The Housing and Insurance Subcommittee held its third hearing Tuesday entitled “Sustainable Housing Finance, Part III,” to further assess views and perspectives on the need to enact a comprehensive housing finance reform.
During the meeting, the panel provided the Subcommittee with views and perspectives on the need to enact comprehensive housing finance reform, the legal, statutory or regulatory impediments to the return of private capital to the housing finance system, and what factors and metrics Congress should consider to reform the housing finance system.
“We’ve heard from those who finance purchases of homes, we’ve heard from those who build homes, and those who help sellers and buyers meet for that buyers slice of the American Dream,” said U.S. House Rep. Sean Duffy (R-Wisconsin) and Chairman on the Housing and Insurance Subcommittee during his opening remarks.
Duffy continued, “We recognized that a home purchase is one of the biggest and most important decisions a person makes, and making sure we have a system that actually works for all Americans is incredibly important because we’ve seen when things go wrong, back in 2008, it doesn’t only impact those who purchase a home, it wrecks havoc on the whole economy.”
U.S. Rep. Dennis A. Ross (R-Florida) said the federal involvement in housing is litigated on the idea that it is not only helpful, but it is necessary.
“For example, a working-class family scrapping to get by, we ask ourselves, how are we helping them?” Ross questioned during the hearing. “What’s striking to me is that we don’t ask a different question, how are we hurting them?”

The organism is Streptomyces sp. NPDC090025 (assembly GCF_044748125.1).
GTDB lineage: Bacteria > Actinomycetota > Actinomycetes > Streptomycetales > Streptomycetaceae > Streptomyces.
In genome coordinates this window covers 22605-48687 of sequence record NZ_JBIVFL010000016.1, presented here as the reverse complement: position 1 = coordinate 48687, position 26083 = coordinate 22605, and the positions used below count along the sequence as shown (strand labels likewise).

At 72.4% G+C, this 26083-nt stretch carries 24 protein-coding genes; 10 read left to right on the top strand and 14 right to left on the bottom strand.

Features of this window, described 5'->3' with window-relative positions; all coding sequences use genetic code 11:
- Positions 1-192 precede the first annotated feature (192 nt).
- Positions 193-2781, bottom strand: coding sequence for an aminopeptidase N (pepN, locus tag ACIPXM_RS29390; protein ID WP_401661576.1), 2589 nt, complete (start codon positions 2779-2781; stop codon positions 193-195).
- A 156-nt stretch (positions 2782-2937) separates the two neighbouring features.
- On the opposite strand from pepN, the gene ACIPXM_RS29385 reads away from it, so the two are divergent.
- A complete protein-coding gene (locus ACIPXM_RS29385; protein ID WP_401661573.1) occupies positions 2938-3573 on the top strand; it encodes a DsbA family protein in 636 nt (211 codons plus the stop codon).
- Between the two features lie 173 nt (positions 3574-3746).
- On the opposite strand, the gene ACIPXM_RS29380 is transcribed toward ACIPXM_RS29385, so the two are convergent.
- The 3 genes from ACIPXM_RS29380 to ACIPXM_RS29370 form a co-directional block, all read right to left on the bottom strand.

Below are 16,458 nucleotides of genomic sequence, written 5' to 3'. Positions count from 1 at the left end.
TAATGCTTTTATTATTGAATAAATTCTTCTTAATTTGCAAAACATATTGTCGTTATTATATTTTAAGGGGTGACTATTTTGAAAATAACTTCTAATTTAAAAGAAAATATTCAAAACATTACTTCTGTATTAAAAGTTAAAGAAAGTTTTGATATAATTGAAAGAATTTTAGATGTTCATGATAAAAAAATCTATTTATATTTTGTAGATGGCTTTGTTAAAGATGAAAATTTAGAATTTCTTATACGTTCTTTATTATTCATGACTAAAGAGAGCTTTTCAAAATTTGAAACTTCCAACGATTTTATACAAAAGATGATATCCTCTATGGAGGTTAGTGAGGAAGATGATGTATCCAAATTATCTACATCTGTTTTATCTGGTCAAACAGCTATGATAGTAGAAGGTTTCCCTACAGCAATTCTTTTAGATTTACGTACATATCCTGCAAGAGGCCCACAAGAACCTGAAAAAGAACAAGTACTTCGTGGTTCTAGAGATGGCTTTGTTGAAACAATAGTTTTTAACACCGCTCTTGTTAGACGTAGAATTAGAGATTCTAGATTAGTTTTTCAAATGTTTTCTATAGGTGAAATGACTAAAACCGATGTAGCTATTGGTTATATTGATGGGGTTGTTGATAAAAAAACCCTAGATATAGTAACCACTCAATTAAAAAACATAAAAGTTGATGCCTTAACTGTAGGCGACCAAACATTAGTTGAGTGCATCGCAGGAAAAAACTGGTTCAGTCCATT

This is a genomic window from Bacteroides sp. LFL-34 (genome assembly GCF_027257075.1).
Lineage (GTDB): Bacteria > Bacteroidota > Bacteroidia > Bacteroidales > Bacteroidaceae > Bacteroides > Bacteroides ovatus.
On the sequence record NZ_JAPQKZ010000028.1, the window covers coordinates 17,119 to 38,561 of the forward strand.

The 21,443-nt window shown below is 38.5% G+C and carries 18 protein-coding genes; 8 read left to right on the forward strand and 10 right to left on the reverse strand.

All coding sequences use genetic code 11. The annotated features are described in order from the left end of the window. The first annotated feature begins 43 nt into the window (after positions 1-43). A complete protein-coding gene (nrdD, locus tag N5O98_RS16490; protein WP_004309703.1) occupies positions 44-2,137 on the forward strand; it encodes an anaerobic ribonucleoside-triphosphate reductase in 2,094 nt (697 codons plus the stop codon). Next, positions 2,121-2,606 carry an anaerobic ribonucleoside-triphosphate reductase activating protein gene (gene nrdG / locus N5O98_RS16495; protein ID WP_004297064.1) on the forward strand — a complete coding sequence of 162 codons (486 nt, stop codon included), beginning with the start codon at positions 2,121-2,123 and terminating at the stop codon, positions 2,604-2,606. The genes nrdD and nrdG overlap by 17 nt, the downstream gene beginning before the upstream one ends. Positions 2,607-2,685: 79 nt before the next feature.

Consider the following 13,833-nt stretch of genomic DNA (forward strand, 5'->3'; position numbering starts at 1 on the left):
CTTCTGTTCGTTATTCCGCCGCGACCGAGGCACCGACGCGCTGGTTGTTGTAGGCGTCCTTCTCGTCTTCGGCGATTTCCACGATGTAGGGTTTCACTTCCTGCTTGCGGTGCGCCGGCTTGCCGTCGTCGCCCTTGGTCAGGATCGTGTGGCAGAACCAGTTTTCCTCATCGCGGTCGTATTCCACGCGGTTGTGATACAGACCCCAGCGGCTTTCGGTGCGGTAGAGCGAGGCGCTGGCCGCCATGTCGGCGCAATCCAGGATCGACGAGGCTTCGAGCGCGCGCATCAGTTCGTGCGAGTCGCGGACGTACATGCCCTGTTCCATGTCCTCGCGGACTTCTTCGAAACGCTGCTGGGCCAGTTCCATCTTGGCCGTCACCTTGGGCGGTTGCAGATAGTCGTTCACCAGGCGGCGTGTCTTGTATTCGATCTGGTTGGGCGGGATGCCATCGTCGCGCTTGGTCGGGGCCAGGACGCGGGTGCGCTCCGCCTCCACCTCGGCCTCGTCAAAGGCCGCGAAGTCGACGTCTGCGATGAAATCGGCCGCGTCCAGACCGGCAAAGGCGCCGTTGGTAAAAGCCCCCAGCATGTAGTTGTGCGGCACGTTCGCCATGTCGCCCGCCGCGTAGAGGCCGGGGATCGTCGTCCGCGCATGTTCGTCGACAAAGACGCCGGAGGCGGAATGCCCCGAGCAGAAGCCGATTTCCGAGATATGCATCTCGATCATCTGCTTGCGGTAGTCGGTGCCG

Other members of the subcommittee had different views, as U.S. Rep. Brad Sherman (D-California) said, “We are going to need government agencies to provide the guarantee—if we are going to have 30-year fixed mortgages for low-income families.”
Sherman continued, “I understand the jurisdiction of this panel is on the housing finance side but our purpose is to make sure homes are affordable and people who have their nest egg invested in homes don’t see that wiped out.”
The panelists included Peter Wallison, Senior Fellow and Arthur F. Burns Fellow in Financial Policy Studies, American Enterprise Institute (AEI), Dr. Mark Zandi, Chief Economist, Moody's Analytics, Dr. Michael Lea, Cardiff Consulting Services, Alanna McCargo, Co-director, Housing Finance Policy Center, Urban Institute, and The Honorable Theodore "Ted" Tozer, Senior Fellow, Center for Financial Markets, Milken Institute.
As the Subcommittee recognizes that Americans need a housing policy that is sustainable over time, not one that causes endless boom-bust cycles in real estate that harm the economy, panelist McCargo said, “One clear lesson from recent years is that the country needs one solid, interconnected housing finance system that serves all people and protects taxpayers.”
During Wallison’s testimony, he outlined five reasons why he believes the GSEs have impeded the growth of homeownership. One of those reasons included his belief that the enterprises and other housing policies increase housing prices and makes homes less affordable.
“The best and most effective housing finance reform would be to completely eliminate the government’s role in housing finance, and to let private capital and the private sector operate the housing finance system,” Wallison said. “There is nothing about the way the government has managed the housing finance system for the last 50 years that would remotely recommend a continuing government role.”
Additionally, Tozer also emphasized a safe and sound housing finance system that should support the overall reduction of the public capital footprint as more private capital re-enters the system at different points in the primary and secondary mortgage markets.
However, according to Dr. Zandi it is not plausible to completely rid of the current system, but revise it instead.
“Perhaps the least disruptive approach to GSE reform would be for the GSEs to be simply recapitalized and then reprivatized,” Zandi stated during his testimony. “Since Fannie and Freddie were remarkably profitable prior to the crisis, and have consistently been in the black in recent years, the logic for this proposal is that we can simply return to the system that prevailed prior to the crisis.”